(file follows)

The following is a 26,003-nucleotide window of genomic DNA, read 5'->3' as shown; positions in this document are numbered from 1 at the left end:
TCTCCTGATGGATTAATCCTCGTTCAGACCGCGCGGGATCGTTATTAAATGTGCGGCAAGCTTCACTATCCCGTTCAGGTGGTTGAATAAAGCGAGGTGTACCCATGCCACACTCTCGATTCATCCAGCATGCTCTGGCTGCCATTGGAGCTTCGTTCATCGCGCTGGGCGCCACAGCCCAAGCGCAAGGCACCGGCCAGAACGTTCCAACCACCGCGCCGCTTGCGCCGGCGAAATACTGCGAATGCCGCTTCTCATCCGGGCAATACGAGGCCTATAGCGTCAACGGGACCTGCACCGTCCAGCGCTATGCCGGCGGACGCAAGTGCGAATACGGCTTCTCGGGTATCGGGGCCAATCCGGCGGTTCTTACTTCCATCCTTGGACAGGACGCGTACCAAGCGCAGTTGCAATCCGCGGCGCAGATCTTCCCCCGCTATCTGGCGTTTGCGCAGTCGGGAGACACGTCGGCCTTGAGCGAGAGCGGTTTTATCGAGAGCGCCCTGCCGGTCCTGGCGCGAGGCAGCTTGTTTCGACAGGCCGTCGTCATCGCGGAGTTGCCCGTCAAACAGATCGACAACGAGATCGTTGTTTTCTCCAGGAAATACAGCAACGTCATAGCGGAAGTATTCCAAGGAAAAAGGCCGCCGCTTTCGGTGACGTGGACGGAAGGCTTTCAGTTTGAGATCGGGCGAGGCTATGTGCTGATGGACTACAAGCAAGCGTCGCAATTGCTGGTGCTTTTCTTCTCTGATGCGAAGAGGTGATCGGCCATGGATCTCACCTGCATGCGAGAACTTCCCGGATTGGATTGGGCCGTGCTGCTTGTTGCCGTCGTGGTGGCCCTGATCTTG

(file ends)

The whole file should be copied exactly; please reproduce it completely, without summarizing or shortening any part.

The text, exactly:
The following is a 26,003-nucleotide window of genomic DNA, read 5'->3' as shown; positions in this document are numbered from 1 at the left end:
TCTCCTGATGGATTAATCCTCGTTCAGACCGCGCGGGATCGTTATTAAATGTGCGGCAAGCTTCACTATCCCGTTCAGGTGGTTGAATAAAGCGAGGTGTACCCATGCCACACTCTCGATTCATCCAGCATGCTCTGGCTGCCATTGGAGCTTCGTTCATCGCGCTGGGCGCCACAGCCCAAGCGCAAGGCACCGGCCAGAACGTTCCAACCACCGCGCCGCTTGCGCCGGCGAAATACTGCGAATGCCGCTTCTCATCCGGGCAATACGAGGCCTATAGCGTCAACGGGACCTGCACCGTCCAGCGCTATGCCGGCGGACGCAAGTGCGAATACGGCTTCTCGGGTATCGGGGCCAATCCGGCGGTTCTTACTTCCATCCTTGGACAGGACGCGTACCAAGCGCAGTTGCAATCCGCGGCGCAGATCTTCCCCCGCTATCTGGCGTTTGCGCAGTCGGGAGACACGTCGGCCTTGAGCGAGAGCGGTTTTATCGAGAGCGCCCTGCCGGTCCTGGCGCGAGGCAGCTTGTTTCGACAGGCCGTCGTCATCGCGGAGTTGCCCGTCAAACAGATCGACAACGAGATCGTTGTTTTCTCCAGGAAATACAGCAACGTCATAGCGGAAGTATTCCAAGGAAAAAGGCCGCCGCTTTCGGTGACGTGGACGGAAGGCTTTCAGTTTGAGATCGGGCGAGGCTATGTGCTGATGGACTACAAGCAAGCGTCGCAATTGCTGGTGCTTTTCTTCTCTGATGCGAAGAGGTGATCGGCCATGGATCTCACCTGCATGCGAGAACTTCCCGGATTGGATTGGGCCGTGCTGCTTGTTGCCGTCGTGGTGGCCCTGATCTTG